Something that’s always bugged me about television series is how they can start to get tedious.
This mostly revolves around dramas of one kind or another. Sitcoms are usually self-contained episodes that don’t really rely on a back story. Although, sometimes they do.
When I was a kid watching cartoons, for instance, it was always annoying that when watching “Battle of the Planets” the villain was going to get away. Not the minor bad guy, the dude piloting the weird ship that looked like one kind of animal but was called something else, but the top bad guy. G-Force would never, ever, knock down the Spectra organization.
Shows that have a back story where the main character or characters are looking for something, running from something, or have some kind of goal as its background story are going to become tedious.
Following a character for year after year just to see them fail, in the long run, is a bummer.
If I were given a chance to create a television show I would do it differently. It would be designed to be contained in one, maybe two, seasons. All the scripts would be written ahead of time to create a uniform and believable story. Nothing is worse than when writers start pulling ideas out of the air to make things that happened in the past fit with what they want to do in the future. Anyone remember the eighth season’s cliffhanger of “Dallas?”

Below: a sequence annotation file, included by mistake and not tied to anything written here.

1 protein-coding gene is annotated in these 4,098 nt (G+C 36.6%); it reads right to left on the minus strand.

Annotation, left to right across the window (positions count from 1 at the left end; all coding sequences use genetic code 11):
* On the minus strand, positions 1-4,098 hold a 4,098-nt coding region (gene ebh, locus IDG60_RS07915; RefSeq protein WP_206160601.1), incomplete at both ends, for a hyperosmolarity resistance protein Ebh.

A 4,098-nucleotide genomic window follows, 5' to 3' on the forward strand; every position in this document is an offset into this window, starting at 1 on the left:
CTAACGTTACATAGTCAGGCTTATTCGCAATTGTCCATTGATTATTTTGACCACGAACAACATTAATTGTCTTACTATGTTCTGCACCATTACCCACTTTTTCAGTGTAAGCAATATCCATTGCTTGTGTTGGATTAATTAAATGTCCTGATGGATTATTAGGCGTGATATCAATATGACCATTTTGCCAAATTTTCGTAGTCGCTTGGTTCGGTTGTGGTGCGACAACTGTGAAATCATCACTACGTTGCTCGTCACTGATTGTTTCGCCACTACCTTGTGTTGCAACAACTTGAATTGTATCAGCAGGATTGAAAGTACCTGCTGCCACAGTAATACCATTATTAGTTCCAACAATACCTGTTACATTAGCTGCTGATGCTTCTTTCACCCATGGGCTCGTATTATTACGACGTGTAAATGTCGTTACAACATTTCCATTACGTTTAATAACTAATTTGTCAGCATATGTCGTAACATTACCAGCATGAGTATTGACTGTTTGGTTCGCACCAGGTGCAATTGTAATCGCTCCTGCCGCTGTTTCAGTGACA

The season would have a definite beginning, of course, but also have a definite ending that has a definite resolution.
If there’s enough enough clamoring for another season, then it can be done. A new story line can be written up, again with the idea of going through an entire season. Kind of like a long mini-series.
This would also let the actors involved decide if they want to keep going for another season. Everyone knows how fickle actors get when it comes to being stereotyped. If they have another project they want to do they don’t have to worry about renegotiating their contracts in mid-season.
So, if you’re in Hollywood and reading this go ahead and drop me a note.